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yesterday i went to English Class and met new friend, he said with me about the worked he did (still now i have studied in school).

In his company, the customers have many request for their project, if you use framework but not understand all component or like that, you would meet problem with your source code and you didn't fix it because it built by another one. And Cusomters paid money for you to developed their project, you must completed it by yourself, and if occur error you would to fix it. But if you use framework you can fix or not it's 50/50 percent for you.

I wonder about his said. Can you help me the best way me must choice? Framework or not?

We have many kinds customers and we must work with some technologies such as struts/ hibernate/Spring/ or so on...if not use framework the time we complete project so long but if use it i don't believe all component of it i can understand.

Thank you for your suggest!

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3  
SO needs a translate feature. – Abdullah Jibaly Jan 15 '11 at 7:27
3  
Basically the questions are: • Should I use existing frameworks in my projects? • What happens if there are bugs in the framework, how could I possibly fix them? • Do I have to understand the complete frameworks before I can use them? • When I use a framework, is that cheating, since my customer wants me to develop software? • We must work with third-party products like Structs/Hibernate/Spring, and if we are forced to implement them ourselves, the projects will take very long. – Roland Illig Jan 15 '11 at 11:59
up vote 9 down vote accepted

• Should I use existing frameworks in my projects?

Yes, in general you should. The creators of the frameworks have put large amounts of work into them to make them good, and many other people use the frameworks, too. That means that the code is well-tested in practice. When you write your own code, it will be tested by just you and your team.

• What happens if there are bugs in the framework, how could I possibly fix them?

Good question, I don't know an answer right now. Most probably you would write some own code to work around the problem, like a small wrapper class.

• Do I have to understand the complete frameworks before I can use them?

No, you don't. Some frameworks are large and cover each and every aspect of software development. In most cases you only have to learn the things you really want to do, and some more. But not every detail.

• When I use a framework, is that cheating, since my customer wants me to develop software?

No, it isn't. Your customer doesn't really want you to do much work, he rather wants his projects to be done and finished. That means if you can do less work and profit from other's work, that's usually fine.

• We must work with third-party products like Structs/Hibernate/Spring, and if we are forced to implement them ourselves, the projects will take very long.

You really don't want to implement everything that Spring, Hibernate and Struts have already solved. So use these frameworks and be glad that someone else did the work. It's many man years that you will save.

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Good answer +1! About cheating: No cheating, since you can offer a cheaper solution, faster and more reliably, based on the fact that you do not start from scratch. After all you do not write an operating system for every application you sell... – Costis Aivalis Jan 15 '11 at 12:18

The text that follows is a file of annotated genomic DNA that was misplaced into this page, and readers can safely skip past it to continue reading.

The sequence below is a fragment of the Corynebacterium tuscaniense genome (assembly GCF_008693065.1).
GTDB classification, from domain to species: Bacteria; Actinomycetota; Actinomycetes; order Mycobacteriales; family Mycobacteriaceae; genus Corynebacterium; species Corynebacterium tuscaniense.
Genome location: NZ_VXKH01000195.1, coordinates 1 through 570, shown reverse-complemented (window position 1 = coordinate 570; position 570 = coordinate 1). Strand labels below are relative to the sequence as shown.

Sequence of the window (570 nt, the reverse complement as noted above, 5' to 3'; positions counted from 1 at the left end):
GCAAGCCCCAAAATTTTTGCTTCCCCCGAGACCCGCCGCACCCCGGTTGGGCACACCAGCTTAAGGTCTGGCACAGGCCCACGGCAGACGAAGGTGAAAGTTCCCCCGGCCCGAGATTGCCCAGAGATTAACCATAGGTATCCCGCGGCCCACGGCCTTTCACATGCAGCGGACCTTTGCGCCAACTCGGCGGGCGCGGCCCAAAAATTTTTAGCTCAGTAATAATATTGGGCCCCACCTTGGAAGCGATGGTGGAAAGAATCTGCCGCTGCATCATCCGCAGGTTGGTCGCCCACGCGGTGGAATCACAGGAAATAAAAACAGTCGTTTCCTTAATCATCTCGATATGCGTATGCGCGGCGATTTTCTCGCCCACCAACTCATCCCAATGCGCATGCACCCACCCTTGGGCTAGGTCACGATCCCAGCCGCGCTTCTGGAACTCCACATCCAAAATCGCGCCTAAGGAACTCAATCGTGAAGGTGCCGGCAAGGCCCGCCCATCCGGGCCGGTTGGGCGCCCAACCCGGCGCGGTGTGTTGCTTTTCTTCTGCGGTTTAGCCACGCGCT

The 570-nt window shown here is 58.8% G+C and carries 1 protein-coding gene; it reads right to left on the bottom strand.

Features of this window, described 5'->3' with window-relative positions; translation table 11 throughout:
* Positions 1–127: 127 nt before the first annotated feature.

Many thank you for your ideas – MYE Jan 16 '11 at 4:05

There are many factors to consider:

Is the framework commercial? If so, does the framework have a responsive support team with the ability to provide demos, documentation, consulting, "work-abouts" and hot-fixes? Can you purchase the source code to make any tweaks you need? (Is it worth it to may extra to have access to the source and can you redistribute a modified copy?)

Is the framework "open source"? If so, does the framework have a responsive forum or mailing list that can provide answers to problems? Are there paid consultants or contractors? Is the documentation good? Is the framework popular and is it being maintained? Can you apply hot-fixes as needed?

How much "time" is required to learn the framework? Do special conventions need to be used? Does using the framework cause some lock-in that will be incompatible with future requirements?

Etc, etc.

This all leads to: Does using the framework ultimately make work more productive?

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I think it depends on the size of the project. If you're working in a small project probably it's a nonsense to use a framework, because you're going to be less productive. Instead if you're working in a big project the framework can help you a lot.

For example, in the case of Hibernate, if you're working in a project with three or four objects/tables, maybe it's a nonsense use it, because probably it's much easier to work with JDBC, and even the software will run much faster. But if you're in a project with docens of objects/tables working with JDBC can be a big headache, and hibernate helps you a lot. The time you loose in the configuration of the framework is small compared to the big benefit in the simplification of the development.

According to the possible bugs in the framework, is important to use a framework with a good support and a good community which can help you to solve your problems. Also if you use an open source framework you can try to solve the bug, add a new feature or modify an existing one to match with your project needs.

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